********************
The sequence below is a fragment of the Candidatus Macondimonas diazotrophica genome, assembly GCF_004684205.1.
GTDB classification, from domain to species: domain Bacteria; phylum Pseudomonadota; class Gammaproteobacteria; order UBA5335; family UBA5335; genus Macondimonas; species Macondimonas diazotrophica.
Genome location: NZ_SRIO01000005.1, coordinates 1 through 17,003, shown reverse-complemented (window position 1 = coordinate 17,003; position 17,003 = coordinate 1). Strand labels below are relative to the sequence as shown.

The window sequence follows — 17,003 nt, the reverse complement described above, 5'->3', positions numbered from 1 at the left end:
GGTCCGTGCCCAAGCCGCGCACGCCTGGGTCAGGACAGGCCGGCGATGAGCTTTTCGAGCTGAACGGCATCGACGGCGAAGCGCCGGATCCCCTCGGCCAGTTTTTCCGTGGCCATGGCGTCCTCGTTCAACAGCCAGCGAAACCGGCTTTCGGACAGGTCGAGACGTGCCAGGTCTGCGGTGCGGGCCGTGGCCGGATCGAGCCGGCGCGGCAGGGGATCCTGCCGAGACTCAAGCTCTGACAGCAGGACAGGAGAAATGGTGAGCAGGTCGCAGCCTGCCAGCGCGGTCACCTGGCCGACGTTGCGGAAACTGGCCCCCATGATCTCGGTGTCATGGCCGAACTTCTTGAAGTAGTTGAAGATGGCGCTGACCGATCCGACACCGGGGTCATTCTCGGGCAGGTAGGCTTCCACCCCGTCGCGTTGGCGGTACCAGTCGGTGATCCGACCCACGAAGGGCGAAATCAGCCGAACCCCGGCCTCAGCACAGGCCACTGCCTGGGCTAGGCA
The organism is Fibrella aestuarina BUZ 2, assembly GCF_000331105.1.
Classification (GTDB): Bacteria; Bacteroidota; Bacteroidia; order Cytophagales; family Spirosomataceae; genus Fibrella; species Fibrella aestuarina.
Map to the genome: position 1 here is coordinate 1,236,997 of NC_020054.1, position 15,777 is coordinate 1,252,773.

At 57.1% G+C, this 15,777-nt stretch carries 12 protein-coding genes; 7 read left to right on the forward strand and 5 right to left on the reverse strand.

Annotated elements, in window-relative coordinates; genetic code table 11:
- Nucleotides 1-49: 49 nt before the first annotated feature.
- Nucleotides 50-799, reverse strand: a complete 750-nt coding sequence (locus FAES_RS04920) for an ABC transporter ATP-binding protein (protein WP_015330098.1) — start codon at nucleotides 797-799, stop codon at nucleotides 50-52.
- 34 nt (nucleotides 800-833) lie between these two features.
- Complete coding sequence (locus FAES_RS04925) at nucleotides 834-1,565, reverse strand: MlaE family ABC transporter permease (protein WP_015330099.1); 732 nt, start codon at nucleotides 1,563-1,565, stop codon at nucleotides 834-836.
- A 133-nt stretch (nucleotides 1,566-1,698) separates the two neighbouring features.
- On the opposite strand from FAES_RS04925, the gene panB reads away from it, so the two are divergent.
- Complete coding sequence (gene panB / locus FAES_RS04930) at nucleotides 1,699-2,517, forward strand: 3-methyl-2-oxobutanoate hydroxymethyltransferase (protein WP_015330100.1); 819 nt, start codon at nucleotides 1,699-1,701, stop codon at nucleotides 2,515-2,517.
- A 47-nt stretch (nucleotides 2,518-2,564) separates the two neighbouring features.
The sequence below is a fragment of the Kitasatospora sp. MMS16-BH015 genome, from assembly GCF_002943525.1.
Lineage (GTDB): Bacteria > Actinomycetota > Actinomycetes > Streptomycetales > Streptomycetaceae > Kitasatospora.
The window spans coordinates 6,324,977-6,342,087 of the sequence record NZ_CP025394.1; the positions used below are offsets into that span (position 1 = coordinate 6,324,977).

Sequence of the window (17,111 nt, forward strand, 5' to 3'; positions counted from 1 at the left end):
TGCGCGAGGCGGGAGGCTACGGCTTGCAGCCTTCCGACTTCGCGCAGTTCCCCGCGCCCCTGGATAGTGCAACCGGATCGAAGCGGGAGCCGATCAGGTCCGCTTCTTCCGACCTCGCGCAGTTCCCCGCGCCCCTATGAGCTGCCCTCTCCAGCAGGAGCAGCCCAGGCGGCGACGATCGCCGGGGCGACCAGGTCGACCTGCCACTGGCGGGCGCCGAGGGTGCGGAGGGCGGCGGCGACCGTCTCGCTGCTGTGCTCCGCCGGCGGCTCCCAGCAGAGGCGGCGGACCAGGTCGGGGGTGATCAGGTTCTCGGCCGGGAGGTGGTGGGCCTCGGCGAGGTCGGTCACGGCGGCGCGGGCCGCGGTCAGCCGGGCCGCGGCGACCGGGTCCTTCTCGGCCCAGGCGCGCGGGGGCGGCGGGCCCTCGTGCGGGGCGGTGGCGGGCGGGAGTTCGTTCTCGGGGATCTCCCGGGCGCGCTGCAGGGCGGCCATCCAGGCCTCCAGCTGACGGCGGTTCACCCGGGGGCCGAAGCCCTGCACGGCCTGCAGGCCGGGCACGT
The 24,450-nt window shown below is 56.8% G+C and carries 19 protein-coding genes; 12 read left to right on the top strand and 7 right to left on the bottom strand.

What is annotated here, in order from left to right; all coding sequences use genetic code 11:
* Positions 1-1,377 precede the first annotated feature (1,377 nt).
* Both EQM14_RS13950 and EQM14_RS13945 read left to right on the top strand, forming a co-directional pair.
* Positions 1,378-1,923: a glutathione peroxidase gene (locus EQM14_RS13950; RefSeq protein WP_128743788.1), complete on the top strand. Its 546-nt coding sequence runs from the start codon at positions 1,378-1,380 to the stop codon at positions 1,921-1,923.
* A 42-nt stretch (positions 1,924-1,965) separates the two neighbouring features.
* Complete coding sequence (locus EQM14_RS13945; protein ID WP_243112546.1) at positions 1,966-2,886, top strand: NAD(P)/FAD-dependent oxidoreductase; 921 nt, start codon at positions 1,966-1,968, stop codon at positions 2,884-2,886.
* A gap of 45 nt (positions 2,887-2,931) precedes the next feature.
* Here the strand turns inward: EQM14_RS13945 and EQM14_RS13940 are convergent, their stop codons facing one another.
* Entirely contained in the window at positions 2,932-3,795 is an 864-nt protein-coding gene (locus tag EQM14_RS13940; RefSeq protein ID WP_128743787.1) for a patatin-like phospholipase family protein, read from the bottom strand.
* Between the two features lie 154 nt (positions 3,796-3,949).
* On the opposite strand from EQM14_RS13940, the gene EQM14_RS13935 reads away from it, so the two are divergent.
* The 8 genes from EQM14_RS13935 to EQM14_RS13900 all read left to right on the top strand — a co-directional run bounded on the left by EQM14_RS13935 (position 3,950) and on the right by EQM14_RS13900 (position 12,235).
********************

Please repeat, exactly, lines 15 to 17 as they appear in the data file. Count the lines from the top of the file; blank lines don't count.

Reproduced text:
- A 133-nt stretch (nucleotides 1,566-1,698) separates the two neighbouring features.
- On the opposite strand from FAES_RS04925, the gene panB reads away from it, so the two are divergent.
- Complete coding sequence (gene panB / locus FAES_RS04930) at nucleotides 1,699-2,517, forward strand: 3-methyl-2-oxobutanoate hydroxymethyltransferase (protein WP_015330100.1); 819 nt, start codon at nucleotides 1,699-1,701, stop codon at nucleotides 2,515-2,517.